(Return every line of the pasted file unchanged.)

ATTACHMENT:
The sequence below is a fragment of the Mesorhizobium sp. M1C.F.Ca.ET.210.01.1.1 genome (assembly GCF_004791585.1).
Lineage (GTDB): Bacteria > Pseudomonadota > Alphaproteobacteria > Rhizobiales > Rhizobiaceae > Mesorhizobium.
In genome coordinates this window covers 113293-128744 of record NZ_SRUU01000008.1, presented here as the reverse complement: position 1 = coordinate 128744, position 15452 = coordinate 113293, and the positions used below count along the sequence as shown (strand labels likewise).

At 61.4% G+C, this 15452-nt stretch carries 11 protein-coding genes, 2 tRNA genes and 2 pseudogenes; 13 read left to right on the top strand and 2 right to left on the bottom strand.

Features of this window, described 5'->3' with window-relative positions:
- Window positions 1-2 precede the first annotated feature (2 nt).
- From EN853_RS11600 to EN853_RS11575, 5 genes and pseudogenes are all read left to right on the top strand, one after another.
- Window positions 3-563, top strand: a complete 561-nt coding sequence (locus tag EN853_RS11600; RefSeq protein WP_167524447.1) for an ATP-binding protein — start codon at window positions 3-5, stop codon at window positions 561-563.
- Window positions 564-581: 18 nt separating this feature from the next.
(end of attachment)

The sequence below is a fragment of the Mesorhizobium sp. M1C.F.Ca.ET.210.01.1.1 genome (assembly GCF_004791585.1).
Lineage (GTDB): Bacteria > Pseudomonadota > Alphaproteobacteria > Rhizobiales > Rhizobiaceae > Mesorhizobium.
In genome coordinates this window covers 113293-128744 of record NZ_SRUU01000008.1, presented here as the reverse complement: position 1 = coordinate 128744, position 15452 = coordinate 113293, and the positions used below count along the sequence as shown (strand labels likewise).

At 61.4% G+C, this 15452-nt stretch carries 11 protein-coding genes, 2 tRNA genes and 2 pseudogenes; 13 read left to right on the top strand and 2 right to left on the bottom strand.

Features of this window, described 5'->3' with window-relative positions:
- Window positions 1-2 precede the first annotated feature (2 nt).
- From EN853_RS11600 to EN853_RS11575, 5 genes and pseudogenes are all read left to right on the top strand, one after another.
- Window positions 3-563, top strand: a complete 561-nt coding sequence (locus tag EN853_RS11600; RefSeq protein WP_167524447.1) for an ATP-binding protein — start codon at window positions 3-5, stop codon at window positions 561-563.
- Window positions 564-581: 18 nt separating this feature from the next.